Friday, April 29, 2011
- Parent and marketing volunteer at Lawrence Arts Center
- Duties: Takes photos and puts together the arts center’s e-newsletter.
- Moved to Lawrence area in: 1984 to attend Kansas University.
- Family: Husband, Doug Davison; three daughters, Emma, Celie and Bess Davison.
- Full-time job: Owns and operates Vinland Valley Nursery with her husband.
A special section honoring your neighbors, unsung heroes and people who do the little things that just make life better in Lawrence.
Read about the honorees in the 2011 Only in Lawrence: "Arts" category.
It’s a family affair when Amy Albright, her husband Doug Davison and their three daughters spend time at the Lawrence Arts Center.
And Albright says her family wants to give back to the arts community, especially after benefiting from scholarships from the arts center for the girls to participate in classes there.
“Whatever they need, if I have the skills and I have the time, then we do it,” says Albright, who has volunteered to help the arts center with electronic marketing.
When Albright is not operating the Vinland Valley Nursery with her husband, she can be seen taking photos of rehearsals, performances and activities around the arts center and helping with other tasks for an electronic newsletter.
“I’m familiar with the process, and it was just a way that I could kind of give something back for everything that they’ve done for us,” she says. “It’s a fun place for me because it’s sort of my crowd. I hang out and help out whenever possible.”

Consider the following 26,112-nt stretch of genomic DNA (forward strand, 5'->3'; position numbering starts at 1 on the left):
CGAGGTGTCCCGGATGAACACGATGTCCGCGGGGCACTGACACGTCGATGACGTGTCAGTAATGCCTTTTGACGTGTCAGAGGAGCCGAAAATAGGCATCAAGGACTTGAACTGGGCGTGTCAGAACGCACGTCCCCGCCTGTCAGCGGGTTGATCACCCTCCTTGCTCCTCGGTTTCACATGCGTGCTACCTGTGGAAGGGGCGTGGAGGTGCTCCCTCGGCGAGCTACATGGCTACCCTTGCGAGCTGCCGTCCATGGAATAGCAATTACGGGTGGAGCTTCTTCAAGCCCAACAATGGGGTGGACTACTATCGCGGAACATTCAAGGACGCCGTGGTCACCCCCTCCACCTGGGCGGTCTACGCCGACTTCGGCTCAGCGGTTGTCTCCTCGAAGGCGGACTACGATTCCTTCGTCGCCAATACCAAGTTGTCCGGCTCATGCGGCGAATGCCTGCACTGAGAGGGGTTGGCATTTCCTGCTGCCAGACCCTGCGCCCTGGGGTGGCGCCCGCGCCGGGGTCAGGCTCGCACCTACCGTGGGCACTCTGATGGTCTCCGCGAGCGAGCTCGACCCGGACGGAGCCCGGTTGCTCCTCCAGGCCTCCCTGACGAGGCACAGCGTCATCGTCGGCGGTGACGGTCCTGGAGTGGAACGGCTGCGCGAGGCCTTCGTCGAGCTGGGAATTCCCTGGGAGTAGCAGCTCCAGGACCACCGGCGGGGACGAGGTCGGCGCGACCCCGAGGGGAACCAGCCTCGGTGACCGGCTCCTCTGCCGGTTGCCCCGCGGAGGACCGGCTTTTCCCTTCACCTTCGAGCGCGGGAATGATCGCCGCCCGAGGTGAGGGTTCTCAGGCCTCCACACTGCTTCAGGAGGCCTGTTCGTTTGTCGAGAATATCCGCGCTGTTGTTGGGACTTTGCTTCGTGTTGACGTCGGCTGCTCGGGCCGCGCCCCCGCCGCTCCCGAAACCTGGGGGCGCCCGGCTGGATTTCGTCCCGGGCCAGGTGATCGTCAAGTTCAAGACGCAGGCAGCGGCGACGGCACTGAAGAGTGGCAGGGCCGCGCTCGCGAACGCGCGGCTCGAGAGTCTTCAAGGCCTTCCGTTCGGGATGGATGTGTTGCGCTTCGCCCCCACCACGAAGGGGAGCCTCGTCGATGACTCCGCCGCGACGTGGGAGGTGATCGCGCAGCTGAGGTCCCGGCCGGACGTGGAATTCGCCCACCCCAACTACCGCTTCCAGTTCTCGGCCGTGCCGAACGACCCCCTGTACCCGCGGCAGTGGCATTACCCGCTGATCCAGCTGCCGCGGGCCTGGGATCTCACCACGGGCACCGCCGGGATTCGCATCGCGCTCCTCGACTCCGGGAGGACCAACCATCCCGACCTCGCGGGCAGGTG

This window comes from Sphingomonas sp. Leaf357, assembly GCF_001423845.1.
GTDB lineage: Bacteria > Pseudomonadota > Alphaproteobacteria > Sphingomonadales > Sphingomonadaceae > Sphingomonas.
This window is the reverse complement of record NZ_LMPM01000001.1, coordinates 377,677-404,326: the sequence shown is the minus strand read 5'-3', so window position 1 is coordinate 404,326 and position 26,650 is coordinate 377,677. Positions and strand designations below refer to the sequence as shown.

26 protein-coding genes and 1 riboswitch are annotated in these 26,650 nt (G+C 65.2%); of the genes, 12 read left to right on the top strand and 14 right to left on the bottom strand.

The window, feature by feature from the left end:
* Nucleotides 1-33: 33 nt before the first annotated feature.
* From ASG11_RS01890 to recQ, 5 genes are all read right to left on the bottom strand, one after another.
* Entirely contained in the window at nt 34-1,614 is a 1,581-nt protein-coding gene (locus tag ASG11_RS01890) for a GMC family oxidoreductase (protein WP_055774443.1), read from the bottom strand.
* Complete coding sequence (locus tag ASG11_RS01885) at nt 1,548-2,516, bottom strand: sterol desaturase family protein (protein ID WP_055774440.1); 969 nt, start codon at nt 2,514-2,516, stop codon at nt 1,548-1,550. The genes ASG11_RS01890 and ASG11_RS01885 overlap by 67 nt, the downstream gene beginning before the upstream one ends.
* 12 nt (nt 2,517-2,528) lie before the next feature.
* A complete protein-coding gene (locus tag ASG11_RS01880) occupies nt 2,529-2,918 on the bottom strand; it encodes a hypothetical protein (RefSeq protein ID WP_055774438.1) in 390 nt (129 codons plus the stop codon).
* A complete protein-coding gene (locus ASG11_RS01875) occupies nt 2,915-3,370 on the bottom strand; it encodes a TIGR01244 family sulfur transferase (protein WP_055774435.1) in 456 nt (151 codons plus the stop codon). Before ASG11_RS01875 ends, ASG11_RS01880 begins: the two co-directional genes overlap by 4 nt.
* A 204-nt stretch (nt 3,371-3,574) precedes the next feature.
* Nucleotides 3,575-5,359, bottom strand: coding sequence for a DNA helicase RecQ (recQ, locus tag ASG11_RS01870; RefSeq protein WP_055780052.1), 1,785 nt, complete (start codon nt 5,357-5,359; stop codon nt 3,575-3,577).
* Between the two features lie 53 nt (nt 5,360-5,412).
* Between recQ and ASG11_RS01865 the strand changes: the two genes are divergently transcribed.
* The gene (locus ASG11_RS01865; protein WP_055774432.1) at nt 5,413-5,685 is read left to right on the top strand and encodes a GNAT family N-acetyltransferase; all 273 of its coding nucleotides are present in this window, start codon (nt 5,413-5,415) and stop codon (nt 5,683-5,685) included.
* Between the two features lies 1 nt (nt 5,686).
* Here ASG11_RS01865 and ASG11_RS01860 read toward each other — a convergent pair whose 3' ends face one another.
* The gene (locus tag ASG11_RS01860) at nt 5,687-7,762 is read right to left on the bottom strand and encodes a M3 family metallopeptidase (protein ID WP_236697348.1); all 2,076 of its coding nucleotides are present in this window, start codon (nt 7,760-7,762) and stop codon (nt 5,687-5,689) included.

The arts are a huge part of her family’s life. Both Albright and Davison came to Lawrence in 1984 to attend Kansas University and graduated with bachelor’s degrees from the former School of Fine Arts.
They started their nursery business southeast of Lawrence in 1998. For a time, they home-schooled their three daughters and used the arts center as part of the girls’ curriculum. For Albright and her husband, it’s almost like helping out as part of a PTO.
Their oldest, Emma Davison, 15, has been participating in ballet for 10 years. The middle daughter, Celie Davison, 14, has an interest in the technical aspect of production. Celie was on the crew last month for the production of “The Music Man” while younger sister, Bess Davison, 10, was in the show.
As Albright and her husband spend nights volunteering, it’s usually a family outing because their daughters have something going on at the arts center.
Albright says that makes it easy to want to help out because the arts center creates a family atmosphere.
“It’s a place where multiple generations and different levels of all kind mix together,” she says. “That’s a really cool and special thing.”
Executive director Susan Tate says the family has been integral in the arts center’s activities and operations.
“Their three daughters are part of the fabric of what we do here every day,” Tate says. “She and her husband have volunteered in so many ways.”
The arts center depends on its volunteers for exhibitions and productions. When parents and volunteers offer their expertise, it makes the job of administrators and staffers easier, but it also makes the atmosphere more joyful.
“We find that families who are taking advantage of the scholarship programs are very generous giving back,” Tate says.
Albright says she does her best to give back however she can, whether it’s snapping photos and putting together the newsletter or other tasks. She volunteered to produce the e-newsletter from September through February, and as of March she started being paid for it.
Albright says operating a small business can be stressful, but the family feels that volunteering her time for the arts is important.
“It’s such a big part of our lives,” Albright says. “It’s just been so important.”